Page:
Bobby McFerrin: Spirituals As Sung Prayers

by NPR Staff
May 17, 2013

Listen to Bobby McFerrin — onstage, warming up with his band — and it's like you're listening to an entire orchestra bubbling up through one man's body. He becomes a flute, a violin, a muted trumpet, a percussion instrument, a bird, you name it.

Spirityouall is an album McFerrin says he's wanted to make for many years, as he performs classic black spirituals with roots in enslaved communities, as well as songs he composed himself. Through the record, he says he hears the influence of his father, Robert McFerrin Sr., a renowned operatic baritone.

McFerrin says he remembers visits to the family's New York apartment from Hall Johnson, the great African-American musician, composer and choir director who devoted himself to preserving and elevating the spiritual as an art form.

"Hall Johnson, his grandmother was a slave," McFerrin tells NPR's Melissa Block. "And his grandmother would sing these pieces to him, so when she was teaching my father how to sing them, he knew exactly what he was talking about. He knew how to stretch a phrase, how to pronounce a word. You know, my father was very exact in his pronunciations. I grew up around two parents who insisted on correct grammar and correct pronunciations of the words that we spoke."

Every Syllable Matters

Robert McFerrin Sr.'s Classic Negro Spirituals was released in the late 1950s. In "Swing Low Sweet Chariot," Johnson taught him to sing the word "Jordan" as "Jerden." It seems like a small change, but McFerrin says he "understood how every syllable, every note, was important to be rendered correctly."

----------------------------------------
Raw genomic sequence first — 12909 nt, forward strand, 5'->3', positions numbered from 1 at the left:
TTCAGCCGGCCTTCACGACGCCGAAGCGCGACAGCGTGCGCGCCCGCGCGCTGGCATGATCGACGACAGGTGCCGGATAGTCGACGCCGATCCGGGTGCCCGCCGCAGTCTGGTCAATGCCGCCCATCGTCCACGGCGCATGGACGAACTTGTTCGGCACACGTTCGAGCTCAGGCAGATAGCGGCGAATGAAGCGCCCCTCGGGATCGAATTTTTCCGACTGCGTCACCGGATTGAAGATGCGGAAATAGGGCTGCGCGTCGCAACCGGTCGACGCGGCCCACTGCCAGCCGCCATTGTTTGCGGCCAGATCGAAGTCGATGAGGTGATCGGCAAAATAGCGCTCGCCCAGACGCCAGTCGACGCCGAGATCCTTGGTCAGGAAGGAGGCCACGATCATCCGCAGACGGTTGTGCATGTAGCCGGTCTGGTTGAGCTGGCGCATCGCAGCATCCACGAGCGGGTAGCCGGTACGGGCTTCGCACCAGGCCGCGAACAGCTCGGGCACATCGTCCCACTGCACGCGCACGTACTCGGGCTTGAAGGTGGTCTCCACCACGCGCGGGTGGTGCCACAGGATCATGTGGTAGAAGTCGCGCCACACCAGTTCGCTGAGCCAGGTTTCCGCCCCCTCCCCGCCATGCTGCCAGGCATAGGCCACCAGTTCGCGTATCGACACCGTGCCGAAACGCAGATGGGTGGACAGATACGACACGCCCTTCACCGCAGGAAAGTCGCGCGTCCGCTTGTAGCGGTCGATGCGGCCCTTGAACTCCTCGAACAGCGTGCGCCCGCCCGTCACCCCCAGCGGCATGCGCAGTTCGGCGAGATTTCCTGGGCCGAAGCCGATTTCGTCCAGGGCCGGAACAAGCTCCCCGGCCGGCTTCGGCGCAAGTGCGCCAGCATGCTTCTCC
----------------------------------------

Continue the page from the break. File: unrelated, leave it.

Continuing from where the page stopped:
For his own version on Spirityouall, McFerrin admittedly sings the word as "Jordan," though he follows Johnson's lead in live performance.

"I think it's because when I recorded it, I wasn't sure because I hadn't sung the songs often enough to know intuitively how something should be done," he says. "After singing the piece over and over again, 'Jerden' is the correct pronunciation. It feels right."

McFerrin says his father's voice is ever-present in his mind, especially when he conducts and works with a choir: "I insist on his round, warm tone when I'm working with a choir," he says. His father was very studious, making notes on scores with a pencil — something Bobby McFerrin now does himself.

"But when I was working on this record, it was very loose," McFerrin says. "I'm a quick study. I go for the understanding first. I might not get the notes right, but if I hear a piece once or twice and come to know what it's about –- to understand a piece -– then after that, everything just comes very easily for me, very quickly."

'Only He Will Release My Feet'

If you ever drop by McFerrin's house, he says you'll probably see him in his chair with a Bible in his lap. In "25:15," he takes two lines from Psalm 25 and turns it into a deeply bluesy spiritual.

"I was reading it, and I came across this verse and started singing it because I wanted to remember it," McFerrin says. "That's how this song came to be. This was a record of my remembering this verse. It's just those two lines over and over and over again: 'You know my eyes are ever on the Lord, for only He will release my feet from the snare.' Only He will release my feet. We struggle and strain and push and pull and try to get ourselves out of all kinds of mental, emotional trouble, but there's only one who can really help you. If you turn to your physician, Dr. Jesus, He can help you figure stuff out."

These spirituals come not only from his father, but also from a place of deep faith.

"I never saw or heard my father pray, but when he sang the spirituals, I heard him pray," McFerrin says. "You could tell he was praying these words. He wasn't just singing them; he was praying them. I always made it a practice before I would go out on stage that I would ask the Lord to somehow anoint my words so that it reaches people's hearts. That's always been my approach."

Copyright 2014 NPR. To see more, visit http://www.npr.org/.

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